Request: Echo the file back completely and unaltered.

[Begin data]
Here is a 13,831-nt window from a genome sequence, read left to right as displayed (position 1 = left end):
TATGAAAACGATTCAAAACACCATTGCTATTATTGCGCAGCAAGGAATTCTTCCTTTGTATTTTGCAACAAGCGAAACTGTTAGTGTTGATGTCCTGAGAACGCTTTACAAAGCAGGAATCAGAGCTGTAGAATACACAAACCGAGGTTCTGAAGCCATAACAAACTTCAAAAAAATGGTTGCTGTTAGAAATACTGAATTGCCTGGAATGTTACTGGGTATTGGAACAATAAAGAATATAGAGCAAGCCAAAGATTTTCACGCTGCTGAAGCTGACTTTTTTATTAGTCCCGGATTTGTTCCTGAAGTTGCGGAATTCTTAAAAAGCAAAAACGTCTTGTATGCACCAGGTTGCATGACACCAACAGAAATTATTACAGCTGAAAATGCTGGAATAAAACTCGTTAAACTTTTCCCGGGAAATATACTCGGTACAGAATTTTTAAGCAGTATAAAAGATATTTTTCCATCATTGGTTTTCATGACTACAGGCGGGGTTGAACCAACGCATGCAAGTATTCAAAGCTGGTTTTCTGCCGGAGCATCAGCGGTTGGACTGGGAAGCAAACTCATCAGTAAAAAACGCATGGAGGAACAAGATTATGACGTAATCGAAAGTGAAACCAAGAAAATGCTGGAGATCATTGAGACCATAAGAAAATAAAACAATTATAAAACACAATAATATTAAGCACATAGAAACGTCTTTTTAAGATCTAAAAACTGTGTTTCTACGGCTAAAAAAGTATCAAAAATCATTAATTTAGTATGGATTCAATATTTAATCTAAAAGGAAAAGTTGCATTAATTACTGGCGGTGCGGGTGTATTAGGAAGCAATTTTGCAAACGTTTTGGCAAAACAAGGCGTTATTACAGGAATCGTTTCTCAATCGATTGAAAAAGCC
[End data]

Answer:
Here is a 13,831-nt window from a genome sequence, read left to right as displayed (position 1 = left end):
TATGAAAACGATTCAAAACACCATTGCTATTATTGCGCAGCAAGGAATTCTTCCTTTGTATTTTGCAACAAGCGAAACTGTTAGTGTTGATGTCCTGAGAACGCTTTACAAAGCAGGAATCAGAGCTGTAGAATACACAAACCGAGGTTCTGAAGCCATAACAAACTTCAAAAAAATGGTTGCTGTTAGAAATACTGAATTGCCTGGAATGTTACTGGGTATTGGAACAATAAAGAATATAGAGCAAGCCAAAGATTTTCACGCTGCTGAAGCTGACTTTTTTATTAGTCCCGGATTTGTTCCTGAAGTTGCGGAATTCTTAAAAAGCAAAAACGTCTTGTATGCACCAGGTTGCATGACACCAACAGAAATTATTACAGCTGAAAATGCTGGAATAAAACTCGTTAAACTTTTCCCGGGAAATATACTCGGTACAGAATTTTTAAGCAGTATAAAAGATATTTTTCCATCATTGGTTTTCATGACTACAGGCGGGGTTGAACCAACGCATGCAAGTATTCAAAGCTGGTTTTCTGCCGGAGCATCAGCGGTTGGACTGGGAAGCAAACTCATCAGTAAAAAACGCATGGAGGAACAAGATTATGACGTAATCGAAAGTGAAACCAAGAAAATGCTGGAGATCATTGAGACCATAAGAAAATAAAACAATTATAAAACACAATAATATTAAGCACATAGAAACGTCTTTTTAAGATCTAAAAACTGTGTTTCTACGGCTAAAAAAGTATCAAAAATCATTAATTTAGTATGGATTCAATATTTAATCTAAAAGGAAAAGTTGCATTAATTACTGGCGGTGCGGGTGTATTAGGAAGCAATTTTGCAAACGTTTTGGCAAAACAAGGCGTTATTACAGGAATCGTTTCTCAATCGATTGAAAAAGCC